The cause of a seizure is determined in about 28% of partial epilepsy patients. In the rest, however, epilepsy is deemed idiopathic, which means that the cause is unknown. The age of seizure onset can sometimes offer a clue. Idiopathic epilepsy is rare in children and young adults.
Epileptic seizures are triggered by abnormalities in the brain that cause a group of nerve cells in the cerebral cortex to become activated simultaneously, emitting sudden and excessive bursts of electrical energy. A seizure's effect depends on the location in the brain where this electrical hyperactivity occurs. Effects range from brief moments of confusion to minor spasms to loss of consciousness.
Ion Channels. Sodium, potassium, and calcium act as ions in the brain. They produce electric charges that must fire regularly in order for a steady current to pass from one nerve cell in the brain to another. If the ion channels that carry them are genetically damaged, a chemical imbalance occurs. This can cause nerve signals to misfire, leading to seizures. Abnormalities in the ion channels are believed to be responsible for absence and many other generalized seizures.
Neurotransmitters. Abnormalities may occur in neurotransmitters, the chemicals that act as messengers between nerve cells. Three neurotransmitters are of particular interest:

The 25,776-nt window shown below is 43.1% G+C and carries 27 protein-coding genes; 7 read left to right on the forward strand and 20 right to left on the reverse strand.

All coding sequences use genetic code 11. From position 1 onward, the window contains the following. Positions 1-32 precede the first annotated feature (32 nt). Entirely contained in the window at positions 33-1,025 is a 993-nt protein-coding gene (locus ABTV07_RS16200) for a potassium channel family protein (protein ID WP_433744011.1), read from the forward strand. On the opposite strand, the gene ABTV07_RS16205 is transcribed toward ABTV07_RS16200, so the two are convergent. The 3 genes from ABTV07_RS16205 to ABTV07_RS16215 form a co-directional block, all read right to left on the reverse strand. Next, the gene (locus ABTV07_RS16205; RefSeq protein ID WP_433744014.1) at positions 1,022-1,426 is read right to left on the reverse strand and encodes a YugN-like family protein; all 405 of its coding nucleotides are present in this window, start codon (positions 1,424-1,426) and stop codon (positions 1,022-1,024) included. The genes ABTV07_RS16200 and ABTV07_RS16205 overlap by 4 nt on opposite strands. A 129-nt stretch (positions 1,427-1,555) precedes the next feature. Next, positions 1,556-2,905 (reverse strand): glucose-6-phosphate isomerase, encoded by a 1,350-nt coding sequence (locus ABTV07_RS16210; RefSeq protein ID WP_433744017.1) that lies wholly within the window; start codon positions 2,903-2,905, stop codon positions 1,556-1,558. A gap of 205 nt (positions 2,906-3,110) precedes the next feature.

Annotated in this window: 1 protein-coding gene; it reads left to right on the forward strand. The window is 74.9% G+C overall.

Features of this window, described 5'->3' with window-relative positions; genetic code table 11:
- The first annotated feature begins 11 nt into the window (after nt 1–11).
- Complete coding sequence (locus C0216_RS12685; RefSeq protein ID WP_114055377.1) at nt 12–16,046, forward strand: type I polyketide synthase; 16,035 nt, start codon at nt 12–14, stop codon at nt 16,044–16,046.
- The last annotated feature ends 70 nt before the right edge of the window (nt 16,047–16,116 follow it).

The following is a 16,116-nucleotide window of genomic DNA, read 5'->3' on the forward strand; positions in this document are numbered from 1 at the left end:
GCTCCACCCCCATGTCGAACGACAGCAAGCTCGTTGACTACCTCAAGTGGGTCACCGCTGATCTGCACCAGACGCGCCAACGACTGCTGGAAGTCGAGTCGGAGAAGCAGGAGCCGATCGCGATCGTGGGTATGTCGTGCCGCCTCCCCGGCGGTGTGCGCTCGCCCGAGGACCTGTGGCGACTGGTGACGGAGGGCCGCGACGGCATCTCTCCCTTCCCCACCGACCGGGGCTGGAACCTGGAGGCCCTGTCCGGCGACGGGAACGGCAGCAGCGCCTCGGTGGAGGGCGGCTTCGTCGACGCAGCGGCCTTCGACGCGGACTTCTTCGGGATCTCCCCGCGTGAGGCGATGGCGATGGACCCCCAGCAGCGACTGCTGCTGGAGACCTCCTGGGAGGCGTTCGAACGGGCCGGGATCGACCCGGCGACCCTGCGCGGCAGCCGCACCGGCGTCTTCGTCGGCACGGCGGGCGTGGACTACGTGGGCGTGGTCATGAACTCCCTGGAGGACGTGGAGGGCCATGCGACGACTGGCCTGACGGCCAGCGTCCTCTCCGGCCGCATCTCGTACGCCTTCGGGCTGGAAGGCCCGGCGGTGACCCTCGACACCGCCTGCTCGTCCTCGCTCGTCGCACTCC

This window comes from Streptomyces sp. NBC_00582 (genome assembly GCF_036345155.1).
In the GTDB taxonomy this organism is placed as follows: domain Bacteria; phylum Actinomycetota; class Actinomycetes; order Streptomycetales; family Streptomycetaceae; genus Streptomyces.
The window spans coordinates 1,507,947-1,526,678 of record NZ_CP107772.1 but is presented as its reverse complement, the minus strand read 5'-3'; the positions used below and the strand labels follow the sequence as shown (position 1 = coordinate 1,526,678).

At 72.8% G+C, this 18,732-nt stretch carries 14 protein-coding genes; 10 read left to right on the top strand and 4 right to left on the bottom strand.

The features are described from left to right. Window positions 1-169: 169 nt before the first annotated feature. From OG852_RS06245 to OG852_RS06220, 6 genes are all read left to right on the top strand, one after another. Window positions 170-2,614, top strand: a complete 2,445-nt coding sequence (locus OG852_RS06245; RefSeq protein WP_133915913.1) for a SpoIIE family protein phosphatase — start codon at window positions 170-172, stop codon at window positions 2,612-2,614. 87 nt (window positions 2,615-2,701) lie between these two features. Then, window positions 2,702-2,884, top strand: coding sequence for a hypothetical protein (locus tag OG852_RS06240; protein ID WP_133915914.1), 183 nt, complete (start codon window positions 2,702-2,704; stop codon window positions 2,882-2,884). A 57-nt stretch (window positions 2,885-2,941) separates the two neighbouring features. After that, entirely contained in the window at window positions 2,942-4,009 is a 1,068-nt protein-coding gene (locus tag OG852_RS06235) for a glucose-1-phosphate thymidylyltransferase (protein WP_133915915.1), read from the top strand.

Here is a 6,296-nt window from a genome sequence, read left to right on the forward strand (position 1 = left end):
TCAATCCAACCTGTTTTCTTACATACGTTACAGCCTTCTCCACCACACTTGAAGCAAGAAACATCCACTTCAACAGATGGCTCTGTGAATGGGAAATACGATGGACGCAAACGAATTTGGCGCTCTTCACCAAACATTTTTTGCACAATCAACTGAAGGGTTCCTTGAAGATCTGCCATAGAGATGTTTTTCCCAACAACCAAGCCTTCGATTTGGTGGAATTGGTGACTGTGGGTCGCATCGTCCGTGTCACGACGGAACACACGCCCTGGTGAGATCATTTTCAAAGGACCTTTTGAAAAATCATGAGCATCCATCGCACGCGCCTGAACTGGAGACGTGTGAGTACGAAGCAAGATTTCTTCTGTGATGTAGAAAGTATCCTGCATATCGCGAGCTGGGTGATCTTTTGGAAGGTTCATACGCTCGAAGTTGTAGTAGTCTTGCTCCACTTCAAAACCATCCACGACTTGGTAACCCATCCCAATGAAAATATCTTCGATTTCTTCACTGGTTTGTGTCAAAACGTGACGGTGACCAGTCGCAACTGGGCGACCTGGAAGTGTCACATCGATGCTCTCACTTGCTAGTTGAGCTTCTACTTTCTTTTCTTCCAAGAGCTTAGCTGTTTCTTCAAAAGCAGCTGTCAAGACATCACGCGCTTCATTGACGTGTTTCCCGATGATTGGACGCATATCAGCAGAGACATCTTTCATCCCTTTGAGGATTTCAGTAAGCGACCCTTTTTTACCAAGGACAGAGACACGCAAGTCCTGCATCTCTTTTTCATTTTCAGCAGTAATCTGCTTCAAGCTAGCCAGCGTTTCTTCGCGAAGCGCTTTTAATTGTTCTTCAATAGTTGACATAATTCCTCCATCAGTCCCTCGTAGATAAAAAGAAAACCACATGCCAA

Dozens of genetic syndromes representing a variety of seizure patterns may account for the different forms epilepsy.
A genetic cause has been identified for at least some cases of juvenile myoclonic epilepsy, which represents 10% of all epilepsy cases. (Such research and other studies have pointed to the GABA signaling system as an important player in many cases of epilepsy.)
Febrile seizures are caused by high fever and occur in 2 - 5% of children ages 6 months to 5 years. They usually have no long-lasting effect. There are two types of febrile seizures: simple and complex. Simple febrile seizures last for less than 15 minutes and occur once in a 24-hour period. Complex febrile seizures last longer than 15 minutes and occur more than once in 24 hours. Most children who experience simple febrile seizures have a low risk of developing epilepsy.
In young children, high fever from a vaccination can, in rare instances, trigger seizures. These seizures are almost always temporary and have no serious consequences.
Some controversy arose a few years ago over the possibility that the DTP (diphtheria-tetanus-pertussis) vaccine might trigger epilepsy or other neurologic diseases. Some research suggests that children who have neurologic events following their DTP shot already have a preexisting impairment such as epilepsy, which is revealed, but not caused by, the vaccine. Children with existing epilepsy may be at risk for seizures 2 or 3 days after the vaccination. Infants with suspected neurologic problems may have their vaccinations delayed until their neurologic situation is clarified, but not beyond their first birthday. Also, a newer version of the DTP vaccine reduces the risk of any seizure.
Brain Tumors. Both cancerous and noncancerous brain tumors can cause seizures in all patients.